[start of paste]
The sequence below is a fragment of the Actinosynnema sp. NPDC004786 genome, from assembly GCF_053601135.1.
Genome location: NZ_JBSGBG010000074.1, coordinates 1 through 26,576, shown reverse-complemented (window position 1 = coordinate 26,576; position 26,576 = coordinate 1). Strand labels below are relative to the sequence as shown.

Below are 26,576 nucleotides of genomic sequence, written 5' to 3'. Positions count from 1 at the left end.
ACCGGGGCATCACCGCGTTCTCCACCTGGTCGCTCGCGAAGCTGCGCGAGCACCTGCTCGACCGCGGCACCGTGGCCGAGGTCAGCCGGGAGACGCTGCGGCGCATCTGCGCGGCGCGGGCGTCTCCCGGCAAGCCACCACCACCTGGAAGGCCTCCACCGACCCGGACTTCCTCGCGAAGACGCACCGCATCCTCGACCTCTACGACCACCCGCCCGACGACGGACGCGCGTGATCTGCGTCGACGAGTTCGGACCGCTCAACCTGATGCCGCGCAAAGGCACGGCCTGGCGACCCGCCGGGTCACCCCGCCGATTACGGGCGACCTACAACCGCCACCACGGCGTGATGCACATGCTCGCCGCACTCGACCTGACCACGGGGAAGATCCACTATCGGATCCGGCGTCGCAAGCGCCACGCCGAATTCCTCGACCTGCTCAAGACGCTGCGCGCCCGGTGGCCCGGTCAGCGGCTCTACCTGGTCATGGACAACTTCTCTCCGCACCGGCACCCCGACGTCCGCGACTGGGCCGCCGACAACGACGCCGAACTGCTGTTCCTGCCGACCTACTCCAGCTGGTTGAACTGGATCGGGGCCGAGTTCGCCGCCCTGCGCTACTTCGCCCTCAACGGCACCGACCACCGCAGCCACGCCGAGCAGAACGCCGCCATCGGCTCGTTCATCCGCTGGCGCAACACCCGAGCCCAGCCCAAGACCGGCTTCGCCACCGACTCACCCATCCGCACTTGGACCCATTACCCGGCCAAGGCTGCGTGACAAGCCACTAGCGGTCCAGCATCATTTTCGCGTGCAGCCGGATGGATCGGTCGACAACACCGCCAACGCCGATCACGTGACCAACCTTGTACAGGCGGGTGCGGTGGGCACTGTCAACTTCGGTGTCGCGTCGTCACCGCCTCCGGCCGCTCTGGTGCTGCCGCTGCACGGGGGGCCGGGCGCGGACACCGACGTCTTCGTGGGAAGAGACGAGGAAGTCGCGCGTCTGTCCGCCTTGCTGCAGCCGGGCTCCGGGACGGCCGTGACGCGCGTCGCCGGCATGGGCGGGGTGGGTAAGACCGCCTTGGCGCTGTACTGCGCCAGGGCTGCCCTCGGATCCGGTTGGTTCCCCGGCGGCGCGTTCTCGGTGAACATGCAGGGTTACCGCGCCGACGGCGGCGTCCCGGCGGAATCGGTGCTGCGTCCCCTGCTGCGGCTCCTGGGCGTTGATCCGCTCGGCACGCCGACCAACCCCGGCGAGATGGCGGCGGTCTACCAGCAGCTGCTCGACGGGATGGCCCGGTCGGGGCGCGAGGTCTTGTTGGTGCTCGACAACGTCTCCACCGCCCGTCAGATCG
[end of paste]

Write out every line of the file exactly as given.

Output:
The sequence below is a fragment of the Actinosynnema sp. NPDC004786 genome, from assembly GCF_053601135.1.
Genome location: NZ_JBSGBG010000074.1, coordinates 1 through 26,576, shown reverse-complemented (window position 1 = coordinate 26,576; position 26,576 = coordinate 1). Strand labels below are relative to the sequence as shown.

Below are 26,576 nucleotides of genomic sequence, written 5' to 3'. Positions count from 1 at the left end.
ACCGGGGCATCACCGCGTTCTCCACCTGGTCGCTCGCGAAGCTGCGCGAGCACCTGCTCGACCGCGGCACCGTGGCCGAGGTCAGCCGGGAGACGCTGCGGCGCATCTGCGCGGCGCGGGCGTCTCCCGGCAAGCCACCACCACCTGGAAGGCCTCCACCGACCCGGACTTCCTCGCGAAGACGCACCGCATCCTCGACCTCTACGACCACCCGCCCGACGACGGACGCGCGTGATCTGCGTCGACGAGTTCGGACCGCTCAACCTGATGCCGCGCAAAGGCACGGCCTGGCGACCCGCCGGGTCACCCCGCCGATTACGGGCGACCTACAACCGCCACCACGGCGTGATGCACATGCTCGCCGCACTCGACCTGACCACGGGGAAGATCCACTATCGGATCCGGCGTCGCAAGCGCCACGCCGAATTCCTCGACCTGCTCAAGACGCTGCGCGCCCGGTGGCCCGGTCAGCGGCTCTACCTGGTCATGGACAACTTCTCTCCGCACCGGCACCCCGACGTCCGCGACTGGGCCGCCGACAACGACGCCGAACTGCTGTTCCTGCCGACCTACTCCAGCTGGTTGAACTGGATCGGGGCCGAGTTCGCCGCCCTGCGCTACTTCGCCCTCAACGGCACCGACCACCGCAGCCACGCCGAGCAGAACGCCGCCATCGGCTCGTTCATCCGCTGGCGCAACACCCGAGCCCAGCCCAAGACCGGCTTCGCCACCGACTCACCCATCCGCACTTGGACCCATTACCCGGCCAAGGCTGCGTGACAAGCCACTAGCGGTCCAGCATCATTTTCGCGTGCAGCCGGATGGATCGGTCGACAACACCGCCAACGCCGATCACGTGACCAACCTTGTACAGGCGGGTGCGGTGGGCACTGTCAACTTCGGTGTCGCGTCGTCACCGCCTCCGGCCGCTCTGGTGCTGCCGCTGCACGGGGGGCCGGGCGCGGACACCGACGTCTTCGTGGGAAGAGACGAGGAAGTCGCGCGTCTGTCCGCCTTGCTGCAGCCGGGCTCCGGGACGGCCGTGACGCGCGTCGCCGGCATGGGCGGGGTGGGTAAGACCGCCTTGGCGCTGTACTGCGCCAGGGCTGCCCTCGGATCCGGTTGGTTCCCCGGCGGCGCGTTCTCGGTGAACATGCAGGGTTACCGCGCCGACGGCGGCGTCCCGGCGGAATCGGTGCTGCGTCCCCTGCTGCGGCTCCTGGGCGTTGATCCGCTCGGCACGCCGACCAACCCCGGCGAGATGGCGGCGGTCTACCAGCAGCTGCTCGACGGGATGGCCCGGTCGGGGCGCGAGGTCTTGTTGGTGCTCGACAACGTCTCCACCGCCCGTCAGATCG